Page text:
Two weeks ago, Pope Francis inaugurated a “Festival of Forgiveness,” which he hopes becomes an annual Lenten fixture all over the world.
The initiative includes a 24 hour vigil, wherein churches remain open, and confession is continuously available, for a 24 hour period. The Pope celebrated a Second Rite of Penance and Reconciliation in St Peter’s Basilica, and heard confessions himself for an hour. There is nothing radical in this. Pope John Paul II and Pope Benedict both heard the confessions of lay faithful in Lent and at World Youth Days.
However, the following footage shows something unprecedented:
To my knowledge, no pope has ever gone to confession in public. But it’s no great surprise that Francis should be the first to do this. Not only because he is a master of startling but simple gestures, but because he is devoted to sacramental confession, and so eager to promote it. He has spoken more about this sacrament than any other. (Just last month, a journalist asked him for a self-assessment of his papacy. Francis declined: “I do that every fifteen days — but only with my confessor.”)
Last Sunday’s Gospel — the raising of Lazarus — is laden with symbols relating to this sacrament. The Church Fathers excelled at reading spiritual meaning into the Scriptures, without in any way rejecting the literal historical meaning. St Augustine suggests the death of Lazarus symbolises our own death. Not in the sense of illness and physical death, but in the sense of sin and spiritual death. This sort of death is very subtle, because it is disguised as life: having eyes but not seeing; having ears but not hearing; having a heart but not loving. Spiritual death is also very gradual: a slow enslavement to bad habits; a slow deadening of the conscience; a slow distancing from others.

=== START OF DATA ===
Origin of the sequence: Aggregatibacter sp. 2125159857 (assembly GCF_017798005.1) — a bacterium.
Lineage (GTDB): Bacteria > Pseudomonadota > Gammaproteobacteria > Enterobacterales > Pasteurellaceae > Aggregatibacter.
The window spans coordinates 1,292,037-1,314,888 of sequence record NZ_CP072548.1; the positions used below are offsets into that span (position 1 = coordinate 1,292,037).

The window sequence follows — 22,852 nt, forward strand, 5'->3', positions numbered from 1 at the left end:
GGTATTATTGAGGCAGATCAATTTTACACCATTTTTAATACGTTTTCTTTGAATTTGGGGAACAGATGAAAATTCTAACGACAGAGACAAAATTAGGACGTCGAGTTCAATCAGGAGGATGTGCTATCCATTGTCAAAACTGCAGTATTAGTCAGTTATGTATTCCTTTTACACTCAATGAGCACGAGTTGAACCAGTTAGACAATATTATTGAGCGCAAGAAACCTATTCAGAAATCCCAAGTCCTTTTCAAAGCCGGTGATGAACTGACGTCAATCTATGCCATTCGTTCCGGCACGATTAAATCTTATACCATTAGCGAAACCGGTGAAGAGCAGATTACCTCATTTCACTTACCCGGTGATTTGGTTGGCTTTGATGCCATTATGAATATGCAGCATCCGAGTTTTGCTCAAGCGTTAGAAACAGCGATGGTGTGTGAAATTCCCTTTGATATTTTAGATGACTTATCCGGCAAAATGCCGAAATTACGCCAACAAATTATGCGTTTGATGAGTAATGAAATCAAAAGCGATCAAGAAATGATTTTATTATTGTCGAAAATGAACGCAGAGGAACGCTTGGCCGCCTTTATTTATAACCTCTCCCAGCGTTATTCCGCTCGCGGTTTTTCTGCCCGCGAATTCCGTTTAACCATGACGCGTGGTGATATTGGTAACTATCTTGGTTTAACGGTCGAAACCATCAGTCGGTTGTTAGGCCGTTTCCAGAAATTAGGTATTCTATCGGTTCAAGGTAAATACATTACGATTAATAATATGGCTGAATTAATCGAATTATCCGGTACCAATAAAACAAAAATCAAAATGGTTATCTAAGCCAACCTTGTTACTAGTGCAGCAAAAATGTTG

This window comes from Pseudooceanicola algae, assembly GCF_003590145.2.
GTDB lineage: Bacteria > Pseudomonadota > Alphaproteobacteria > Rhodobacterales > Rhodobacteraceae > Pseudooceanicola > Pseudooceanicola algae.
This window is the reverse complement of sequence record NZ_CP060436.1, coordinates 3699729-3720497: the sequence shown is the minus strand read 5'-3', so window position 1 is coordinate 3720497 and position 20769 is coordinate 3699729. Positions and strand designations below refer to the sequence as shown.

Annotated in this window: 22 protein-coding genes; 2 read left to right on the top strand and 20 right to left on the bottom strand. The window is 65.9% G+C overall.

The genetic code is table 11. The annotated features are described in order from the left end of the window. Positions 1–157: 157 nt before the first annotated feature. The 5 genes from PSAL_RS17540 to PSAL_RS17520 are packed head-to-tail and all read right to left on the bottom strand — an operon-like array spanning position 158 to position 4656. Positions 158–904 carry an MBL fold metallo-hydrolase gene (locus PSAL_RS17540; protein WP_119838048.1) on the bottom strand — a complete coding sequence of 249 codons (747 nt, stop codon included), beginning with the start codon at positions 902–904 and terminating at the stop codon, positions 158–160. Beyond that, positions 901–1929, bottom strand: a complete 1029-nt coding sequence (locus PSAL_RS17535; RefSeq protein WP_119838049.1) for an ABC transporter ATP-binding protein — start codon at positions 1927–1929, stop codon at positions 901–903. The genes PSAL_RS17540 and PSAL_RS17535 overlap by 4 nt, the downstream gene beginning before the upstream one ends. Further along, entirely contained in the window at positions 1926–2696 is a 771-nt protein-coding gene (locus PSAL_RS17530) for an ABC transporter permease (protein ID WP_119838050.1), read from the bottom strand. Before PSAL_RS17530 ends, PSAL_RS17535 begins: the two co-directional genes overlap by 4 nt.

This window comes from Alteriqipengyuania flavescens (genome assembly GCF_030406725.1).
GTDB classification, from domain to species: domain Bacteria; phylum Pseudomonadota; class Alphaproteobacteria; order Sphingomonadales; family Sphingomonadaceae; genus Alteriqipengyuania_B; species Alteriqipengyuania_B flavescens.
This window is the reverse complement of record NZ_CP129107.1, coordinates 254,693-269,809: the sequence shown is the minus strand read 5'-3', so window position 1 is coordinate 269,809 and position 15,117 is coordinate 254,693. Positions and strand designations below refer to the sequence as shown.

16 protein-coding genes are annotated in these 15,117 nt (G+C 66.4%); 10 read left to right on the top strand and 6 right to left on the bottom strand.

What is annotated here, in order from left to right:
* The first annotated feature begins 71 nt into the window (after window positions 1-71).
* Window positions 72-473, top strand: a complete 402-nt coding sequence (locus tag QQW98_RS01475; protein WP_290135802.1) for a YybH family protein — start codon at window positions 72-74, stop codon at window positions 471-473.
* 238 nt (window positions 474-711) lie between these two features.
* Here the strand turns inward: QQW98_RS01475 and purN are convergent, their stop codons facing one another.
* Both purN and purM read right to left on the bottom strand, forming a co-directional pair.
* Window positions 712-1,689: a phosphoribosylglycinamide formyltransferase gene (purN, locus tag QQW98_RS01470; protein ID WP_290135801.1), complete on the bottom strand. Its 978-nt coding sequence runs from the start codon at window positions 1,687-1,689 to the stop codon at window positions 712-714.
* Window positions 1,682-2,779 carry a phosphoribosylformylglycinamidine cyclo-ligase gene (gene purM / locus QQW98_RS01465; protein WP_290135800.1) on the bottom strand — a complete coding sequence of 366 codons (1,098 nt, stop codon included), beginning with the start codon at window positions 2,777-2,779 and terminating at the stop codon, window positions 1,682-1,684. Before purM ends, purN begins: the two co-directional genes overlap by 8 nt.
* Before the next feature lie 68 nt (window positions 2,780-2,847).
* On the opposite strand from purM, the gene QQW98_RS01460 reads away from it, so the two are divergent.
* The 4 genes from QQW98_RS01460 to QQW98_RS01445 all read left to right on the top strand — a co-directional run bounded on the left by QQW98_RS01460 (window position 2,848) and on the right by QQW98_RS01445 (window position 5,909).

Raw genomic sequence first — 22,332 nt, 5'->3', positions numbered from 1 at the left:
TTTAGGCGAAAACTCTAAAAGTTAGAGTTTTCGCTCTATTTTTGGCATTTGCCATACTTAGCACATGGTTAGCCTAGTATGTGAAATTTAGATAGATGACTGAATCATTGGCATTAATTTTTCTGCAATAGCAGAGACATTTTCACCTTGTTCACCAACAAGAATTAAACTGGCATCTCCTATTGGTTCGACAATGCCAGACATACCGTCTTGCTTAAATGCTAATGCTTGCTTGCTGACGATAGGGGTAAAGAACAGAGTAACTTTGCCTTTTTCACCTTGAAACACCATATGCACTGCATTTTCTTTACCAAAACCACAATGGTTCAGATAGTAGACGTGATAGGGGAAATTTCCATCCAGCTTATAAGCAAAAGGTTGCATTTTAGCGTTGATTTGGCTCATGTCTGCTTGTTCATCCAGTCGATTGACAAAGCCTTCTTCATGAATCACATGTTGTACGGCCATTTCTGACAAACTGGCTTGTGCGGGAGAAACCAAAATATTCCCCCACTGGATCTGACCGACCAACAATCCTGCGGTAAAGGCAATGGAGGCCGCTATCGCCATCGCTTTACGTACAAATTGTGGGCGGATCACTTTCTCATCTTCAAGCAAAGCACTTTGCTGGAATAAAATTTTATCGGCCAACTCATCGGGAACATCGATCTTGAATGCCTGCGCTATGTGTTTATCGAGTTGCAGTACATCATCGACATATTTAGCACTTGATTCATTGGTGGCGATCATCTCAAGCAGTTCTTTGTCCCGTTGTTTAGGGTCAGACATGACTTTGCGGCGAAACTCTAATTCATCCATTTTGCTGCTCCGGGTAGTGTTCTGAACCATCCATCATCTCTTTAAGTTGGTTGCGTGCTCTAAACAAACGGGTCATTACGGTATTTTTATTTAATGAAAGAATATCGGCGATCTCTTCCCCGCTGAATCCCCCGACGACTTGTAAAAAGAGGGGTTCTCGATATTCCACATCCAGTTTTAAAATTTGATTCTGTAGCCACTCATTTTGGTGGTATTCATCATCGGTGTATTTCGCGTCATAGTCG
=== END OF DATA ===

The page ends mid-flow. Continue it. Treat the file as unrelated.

Augustine sees in the stone sealing Lazarus’ tomb the addictions and desires which enslave us, denying us freedom. The tomb itself is the darkness which blinds us to God’s presence in our lives, in strangers and friends, and in ourselves. And perhaps most compellingly, he likens the bandages binding Lazarus to the shame and discouragement and fear which hampers our conversion. This is what us stops us from praying after we fall into sin. It stops us from “starting again” with simplicity and optimism. And it stops us from going to confession.
I think it’s very telling that the Sunday Gospel before this one had our Lord healing a blind man by spitting into the dust and creating an ointment. Jesus could have healed the man by a simple act of the will, but instead he made use of physical symbols, in a way very evocative of the sacraments he has bequeathed us.
In the case of Lazarus, our Lord again does something which isn’t necessary, except for the edification of onlookers. This time, he looks up to Heaven and prays aloud. Then he shouts at Lazarus to come out. He needn’t have done this. Again, he could have performed the miracle by an invisible and instantaneous act of the will. But instead he employs speech, and explains his actions:
I knew that you always hear me, but I have said this for the sake of the crowd standing here, so that they may believe that you sent me.
Words matter. Confessing our sins — naming them aloud — matters. Similarly the words of absolution, spoken by the priest but really pronounced by our Lord himself, matter.
The Sacrament of Penance and Reconciliation, St Augustine counsels, rolls away the stone, banishes the darkness, and unbinds us. “When we live with sin, we lie in the arms of death . . . But when we confess, we come forth.”